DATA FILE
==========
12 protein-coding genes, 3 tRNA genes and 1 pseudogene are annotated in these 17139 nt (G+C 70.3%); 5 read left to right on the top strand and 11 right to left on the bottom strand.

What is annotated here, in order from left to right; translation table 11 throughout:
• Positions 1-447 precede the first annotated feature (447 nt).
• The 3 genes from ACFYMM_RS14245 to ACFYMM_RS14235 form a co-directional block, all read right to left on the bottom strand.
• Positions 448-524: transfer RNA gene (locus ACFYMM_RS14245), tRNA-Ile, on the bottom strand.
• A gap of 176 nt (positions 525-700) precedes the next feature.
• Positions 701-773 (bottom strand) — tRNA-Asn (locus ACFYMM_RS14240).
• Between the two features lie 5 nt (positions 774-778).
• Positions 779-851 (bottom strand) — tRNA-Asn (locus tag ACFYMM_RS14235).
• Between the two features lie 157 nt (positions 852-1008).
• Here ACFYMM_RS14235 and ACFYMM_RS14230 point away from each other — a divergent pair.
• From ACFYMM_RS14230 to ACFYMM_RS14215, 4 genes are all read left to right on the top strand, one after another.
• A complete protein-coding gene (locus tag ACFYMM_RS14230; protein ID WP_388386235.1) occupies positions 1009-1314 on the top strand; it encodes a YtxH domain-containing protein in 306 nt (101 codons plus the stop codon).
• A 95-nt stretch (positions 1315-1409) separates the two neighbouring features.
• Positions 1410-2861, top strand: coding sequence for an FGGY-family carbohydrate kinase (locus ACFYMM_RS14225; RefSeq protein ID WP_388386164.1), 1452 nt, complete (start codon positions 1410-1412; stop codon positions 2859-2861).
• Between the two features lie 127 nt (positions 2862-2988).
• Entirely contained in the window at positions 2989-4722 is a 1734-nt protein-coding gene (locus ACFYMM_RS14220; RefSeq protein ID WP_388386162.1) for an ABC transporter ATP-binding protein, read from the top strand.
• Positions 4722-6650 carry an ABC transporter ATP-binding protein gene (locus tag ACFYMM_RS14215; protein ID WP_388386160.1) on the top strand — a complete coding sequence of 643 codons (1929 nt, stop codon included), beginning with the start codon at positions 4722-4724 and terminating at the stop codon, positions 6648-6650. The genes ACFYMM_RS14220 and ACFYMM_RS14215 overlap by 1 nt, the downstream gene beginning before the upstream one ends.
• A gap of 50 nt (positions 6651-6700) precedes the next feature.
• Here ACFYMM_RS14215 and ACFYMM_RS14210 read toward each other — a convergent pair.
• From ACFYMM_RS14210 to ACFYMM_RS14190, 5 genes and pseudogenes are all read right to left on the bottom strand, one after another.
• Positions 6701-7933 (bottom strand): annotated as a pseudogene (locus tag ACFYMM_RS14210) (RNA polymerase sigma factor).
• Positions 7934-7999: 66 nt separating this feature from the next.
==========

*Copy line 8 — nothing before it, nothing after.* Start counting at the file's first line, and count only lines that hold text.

• Between the two features lie 5 nt (positions 774-778).